Basic Lawn Care Tips

Master the basics of lawn care and everyone will be happy -- you and your lawn.

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You know a healthy lawn when you see it: a smooth, lush green carpet, perfect for cartwheels and croquet. So why doesn't your lawn look like that? To get that perfect lawn you may have to change your mindset, says landscape designer Gary Alan (www.garyalan.com). "You know how in golf they say 'Be the ball'? Well, you've got to be the grass. You've got to think about what it needs," Gary says. The basics, he says, are pretty simple: sun, water and fertilizer. Once you get those down, everyone's happy — you and your lawn. Here's how to get started.

Setting Soil

Planting a new lawn is like any good adventure: preparation and planning are key. No matter which planting method you plan to use, you need to prepare the area thoroughly to banish weeds and make sure soil won't immediately crust over or compact into lumpy ruts. John Griggs, a master gardener in West Virginia, says the most important step — and one that many gardeners skip — is testing the pH of your soil. Do-it-yourself test kids are available from nurseries and catalogs, or you can take advantage of the testing offered by your state's designated agricultural university. "It might seem like a hassle, but testing your soil will save you from pouring money into the ground," John says.

Start by stripping the area of all weeds, including roots, even if that means taking off the top six inches. Then rototill to a depth of at least six inches to loosen compaction and improve drainage. It's extremely important to add loam and compost to enrich the soil; many experts suggest mixing equal parts of loam, sand and your original topsoil. You're best off in the long run if you incorporate a slight slope to facilitate drainage and prevent pooling. Finally, use a roller to pack down the soil, then grade the area with a metal rake. Be as thorough as you can — remember, once you've put your seed or sod down, you can't go back and regrade.

To Seed or Not to Seed

No question but rolling out a carpet of sod is the quickest way to a beautiful lawn. But sod can get expensive, especially if your lawn is going to cover a large area. The alternative is seeding the area yourself, either by hand or with a method called hydroseeding, which has recently become quite popular. Long used by farmers to sow large fields, hydroseeding solves one of the main problems of hand seeding: even dispersal of seeds. The grass seed — a mix of varieties blended for your climate and the type of use your lawn will get — is mixed into a pulp made from virgin wood fibers, fertilizer and binding agents.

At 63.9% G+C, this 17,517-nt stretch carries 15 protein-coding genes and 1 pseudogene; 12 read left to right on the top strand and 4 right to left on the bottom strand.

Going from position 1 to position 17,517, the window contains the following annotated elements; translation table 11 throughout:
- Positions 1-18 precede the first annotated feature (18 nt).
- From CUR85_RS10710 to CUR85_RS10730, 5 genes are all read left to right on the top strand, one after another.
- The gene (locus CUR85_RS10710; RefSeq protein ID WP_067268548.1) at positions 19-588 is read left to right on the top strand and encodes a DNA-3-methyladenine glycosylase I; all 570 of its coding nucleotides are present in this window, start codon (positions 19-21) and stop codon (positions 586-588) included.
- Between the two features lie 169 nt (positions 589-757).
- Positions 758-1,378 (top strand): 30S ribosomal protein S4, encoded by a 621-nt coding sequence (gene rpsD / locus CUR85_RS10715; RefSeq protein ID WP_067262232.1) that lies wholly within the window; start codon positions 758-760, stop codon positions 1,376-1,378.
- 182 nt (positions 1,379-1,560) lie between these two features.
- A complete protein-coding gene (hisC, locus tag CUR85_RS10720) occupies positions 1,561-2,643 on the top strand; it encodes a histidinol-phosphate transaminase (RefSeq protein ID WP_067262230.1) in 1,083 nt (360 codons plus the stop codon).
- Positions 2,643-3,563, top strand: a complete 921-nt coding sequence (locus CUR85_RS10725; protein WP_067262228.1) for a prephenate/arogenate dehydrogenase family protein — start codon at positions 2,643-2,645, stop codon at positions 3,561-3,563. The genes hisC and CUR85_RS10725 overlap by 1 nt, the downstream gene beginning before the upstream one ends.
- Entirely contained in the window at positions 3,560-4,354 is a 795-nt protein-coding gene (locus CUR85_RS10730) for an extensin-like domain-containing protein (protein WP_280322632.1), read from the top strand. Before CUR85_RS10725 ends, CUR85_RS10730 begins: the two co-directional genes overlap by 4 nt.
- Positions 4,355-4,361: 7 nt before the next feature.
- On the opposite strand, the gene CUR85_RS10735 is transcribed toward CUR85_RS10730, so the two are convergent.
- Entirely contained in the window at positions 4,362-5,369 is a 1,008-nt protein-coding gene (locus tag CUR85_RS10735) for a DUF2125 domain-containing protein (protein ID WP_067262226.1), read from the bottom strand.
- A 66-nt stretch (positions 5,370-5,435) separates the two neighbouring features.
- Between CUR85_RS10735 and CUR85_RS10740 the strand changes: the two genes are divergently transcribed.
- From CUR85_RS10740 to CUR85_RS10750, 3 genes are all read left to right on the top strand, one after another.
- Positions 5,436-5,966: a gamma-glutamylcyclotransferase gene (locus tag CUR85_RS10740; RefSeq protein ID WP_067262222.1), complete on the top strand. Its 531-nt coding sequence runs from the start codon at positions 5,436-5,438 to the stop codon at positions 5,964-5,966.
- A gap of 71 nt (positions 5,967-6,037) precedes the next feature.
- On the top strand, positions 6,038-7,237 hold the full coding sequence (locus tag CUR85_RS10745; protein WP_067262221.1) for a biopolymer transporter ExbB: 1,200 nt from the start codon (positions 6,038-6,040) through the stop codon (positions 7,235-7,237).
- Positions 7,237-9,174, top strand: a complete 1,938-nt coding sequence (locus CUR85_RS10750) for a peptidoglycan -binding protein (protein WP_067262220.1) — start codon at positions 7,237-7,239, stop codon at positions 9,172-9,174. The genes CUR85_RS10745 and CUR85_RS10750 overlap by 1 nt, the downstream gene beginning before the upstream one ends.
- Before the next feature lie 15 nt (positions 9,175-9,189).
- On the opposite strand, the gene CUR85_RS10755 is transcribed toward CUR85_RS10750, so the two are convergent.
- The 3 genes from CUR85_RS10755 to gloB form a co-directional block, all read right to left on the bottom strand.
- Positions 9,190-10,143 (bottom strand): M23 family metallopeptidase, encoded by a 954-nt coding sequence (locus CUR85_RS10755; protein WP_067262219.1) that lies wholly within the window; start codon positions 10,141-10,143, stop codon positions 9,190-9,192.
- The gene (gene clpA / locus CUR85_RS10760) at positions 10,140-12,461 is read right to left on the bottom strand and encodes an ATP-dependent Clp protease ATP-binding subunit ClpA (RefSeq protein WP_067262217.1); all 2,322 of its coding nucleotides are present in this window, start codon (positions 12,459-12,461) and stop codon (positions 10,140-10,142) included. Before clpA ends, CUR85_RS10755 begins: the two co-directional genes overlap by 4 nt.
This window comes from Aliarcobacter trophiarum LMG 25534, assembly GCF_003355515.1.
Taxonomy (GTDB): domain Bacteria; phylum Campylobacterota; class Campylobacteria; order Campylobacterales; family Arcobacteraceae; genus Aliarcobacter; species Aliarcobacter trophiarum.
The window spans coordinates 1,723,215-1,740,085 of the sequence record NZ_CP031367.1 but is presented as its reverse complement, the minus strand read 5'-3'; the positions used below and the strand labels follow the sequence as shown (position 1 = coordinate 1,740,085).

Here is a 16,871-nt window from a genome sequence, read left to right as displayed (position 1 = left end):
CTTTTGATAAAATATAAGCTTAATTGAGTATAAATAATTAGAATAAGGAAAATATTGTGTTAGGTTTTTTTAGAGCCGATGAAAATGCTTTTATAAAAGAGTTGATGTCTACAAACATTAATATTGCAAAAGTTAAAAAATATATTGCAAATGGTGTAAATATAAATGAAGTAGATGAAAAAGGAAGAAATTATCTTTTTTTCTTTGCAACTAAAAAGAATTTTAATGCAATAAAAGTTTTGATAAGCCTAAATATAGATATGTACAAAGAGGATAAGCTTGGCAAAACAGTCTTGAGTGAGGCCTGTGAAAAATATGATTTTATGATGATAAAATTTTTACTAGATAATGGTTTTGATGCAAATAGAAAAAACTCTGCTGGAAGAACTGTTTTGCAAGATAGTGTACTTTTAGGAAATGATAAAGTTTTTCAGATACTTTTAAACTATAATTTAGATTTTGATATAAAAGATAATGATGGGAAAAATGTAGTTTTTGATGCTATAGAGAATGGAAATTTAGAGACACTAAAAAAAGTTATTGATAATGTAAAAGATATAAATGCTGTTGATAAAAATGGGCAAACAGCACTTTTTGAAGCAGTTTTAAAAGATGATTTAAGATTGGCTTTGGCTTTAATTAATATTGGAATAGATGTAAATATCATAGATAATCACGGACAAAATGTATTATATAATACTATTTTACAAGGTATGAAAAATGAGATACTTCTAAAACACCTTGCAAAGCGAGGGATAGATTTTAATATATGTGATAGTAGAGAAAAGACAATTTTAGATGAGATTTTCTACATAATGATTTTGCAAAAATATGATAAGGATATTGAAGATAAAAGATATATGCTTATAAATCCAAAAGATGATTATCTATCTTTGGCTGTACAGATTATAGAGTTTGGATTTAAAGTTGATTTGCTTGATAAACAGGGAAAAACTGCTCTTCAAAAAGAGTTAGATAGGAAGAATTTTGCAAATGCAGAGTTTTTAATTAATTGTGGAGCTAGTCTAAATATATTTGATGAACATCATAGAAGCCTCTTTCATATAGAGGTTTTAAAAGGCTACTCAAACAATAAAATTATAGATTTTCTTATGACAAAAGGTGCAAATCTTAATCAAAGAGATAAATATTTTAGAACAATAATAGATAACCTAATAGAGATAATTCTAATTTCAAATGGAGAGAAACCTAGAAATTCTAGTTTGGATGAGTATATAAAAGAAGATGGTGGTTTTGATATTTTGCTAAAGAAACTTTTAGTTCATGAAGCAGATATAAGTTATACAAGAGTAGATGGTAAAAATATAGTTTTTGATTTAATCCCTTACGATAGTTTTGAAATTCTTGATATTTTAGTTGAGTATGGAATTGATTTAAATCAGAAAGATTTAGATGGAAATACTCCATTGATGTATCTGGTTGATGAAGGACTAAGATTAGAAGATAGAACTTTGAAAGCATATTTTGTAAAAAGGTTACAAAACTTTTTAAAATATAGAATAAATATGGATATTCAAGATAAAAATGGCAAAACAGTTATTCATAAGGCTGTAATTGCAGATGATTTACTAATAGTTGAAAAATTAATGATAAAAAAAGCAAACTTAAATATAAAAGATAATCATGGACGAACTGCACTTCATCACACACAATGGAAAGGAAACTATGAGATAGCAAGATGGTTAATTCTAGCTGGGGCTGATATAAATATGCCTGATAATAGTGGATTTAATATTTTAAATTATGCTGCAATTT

Shave and a Haircut

When it comes to sharing lawn secrets, the first one on many garden experts' lips is mowing height. "Most people mow their lawns way too short, which stresses out the grass," says Paul James, host of Gardening by the Yard. The secret, he says, is do less, not more: "I'm a great believer in benign neglect." He recommends raising the mower to the highest possible notch so you're mowing only the top third of the grass when you cut. Taller grass promotes better root development, Paul says, as well as shading the ground so it doesn't dry out as fast. An added benefit: the taller grass blocks the sun that weed seeds require to germinate. And don't believe for a moment that leaving grass taller is going to mean mowing more often, says Gary. "There's a big misunderstanding that a lot of people have that if they cut it shorter, they won't have to mow it as often," say Gary. "But that's absolutely false; it renews itself so fast that it doesn't save you any time."

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